The music video for London-based musician Grades’ “King” was created by the award-winning Japanese director Taichi Kimura. The video features a young Japanese student with giant pigtails and a highly active imagination. While she is head down, buried with school work, her mind begins to wander from her studies at hand, into a world of make-believe where her school becomes a cartoon battlefield and she plays the role of an adorable heroine.
From the music video’s storyline, the audience can catch glimpses of Kimura’s own child-like sense of creativity. Growing up, he was infatuated by video games. So, the idea of incorporating video game-like elements into this music video came quite naturally to him; his goal was to make a video with mass appeal. “As a child, I always dreamed of delving into an interactive world where I could defeat the bad guys and become a hero for a day. I assumed that many others have this same dream,” says Kimura. This nostalgia became the starting point for his video, which he thought would stir up memories of simpler times as a child for many viewers.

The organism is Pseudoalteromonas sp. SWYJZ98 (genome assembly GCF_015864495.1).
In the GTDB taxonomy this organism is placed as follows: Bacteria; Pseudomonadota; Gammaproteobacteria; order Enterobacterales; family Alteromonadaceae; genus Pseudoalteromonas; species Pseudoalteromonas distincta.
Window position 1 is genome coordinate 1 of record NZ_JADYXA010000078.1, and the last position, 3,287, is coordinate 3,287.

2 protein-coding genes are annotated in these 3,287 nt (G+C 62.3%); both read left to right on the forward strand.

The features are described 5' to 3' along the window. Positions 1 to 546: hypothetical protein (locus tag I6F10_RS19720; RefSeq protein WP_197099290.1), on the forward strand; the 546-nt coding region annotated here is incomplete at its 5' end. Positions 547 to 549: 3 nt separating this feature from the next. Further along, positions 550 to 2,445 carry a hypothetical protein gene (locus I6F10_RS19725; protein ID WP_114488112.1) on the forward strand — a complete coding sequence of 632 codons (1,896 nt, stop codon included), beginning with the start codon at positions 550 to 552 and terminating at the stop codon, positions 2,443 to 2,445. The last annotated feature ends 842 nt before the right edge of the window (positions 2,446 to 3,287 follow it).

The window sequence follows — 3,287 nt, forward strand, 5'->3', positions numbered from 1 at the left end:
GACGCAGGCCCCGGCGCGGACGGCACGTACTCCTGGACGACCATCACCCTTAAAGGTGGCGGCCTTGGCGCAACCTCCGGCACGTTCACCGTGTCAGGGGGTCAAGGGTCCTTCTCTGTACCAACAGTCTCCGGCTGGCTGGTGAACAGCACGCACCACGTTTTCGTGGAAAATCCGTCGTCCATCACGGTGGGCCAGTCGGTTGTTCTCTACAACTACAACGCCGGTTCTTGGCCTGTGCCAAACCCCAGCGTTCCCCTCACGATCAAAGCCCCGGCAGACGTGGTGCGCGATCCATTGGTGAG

Kimura had hoped to shoot the video in a traditional school constructed with wood, envisioning a location with warm tones, a location that wouldn’t look out of place in a Hayao Miyazaki film. In the end, they found the ideal filming location in a mountainous area a few hours away from Tokyo. As this school was in such a remote location and situated on a mountainside, it was difficult to transport the entire crew and all of the equipment. But in the end, Kimura felt that the result was truly worth the hassle.
The young star of this music video, Lyka, was discovered by Kimura on YouTube. “Honestly, I usually hate music videos with dancers. But when I randomly came across her on YouTube. I thought that she was absolutely gangster. She was super cute but had such a strong attitude and crazy skills. The video treatment was actually written based on her.”
This being Kimura’s first-ever attempt at adding animated elements into his video, he enlisted the help of animator Rapparu to bring his vision to life. The animation process for Kings was extremely intense, requiring five animators who worked between 15 to 18 hours a day, on rotation, to achieve the final result. Laughing, Kimura says, “During the creation process, I was very harsh. I remember Rapparu called to say that he couldn’t take anymore and wanted to kill himself. I told him that’s fine, but kill yourself after you finish. Since then, he calls me a demon, which is fair play I guess.”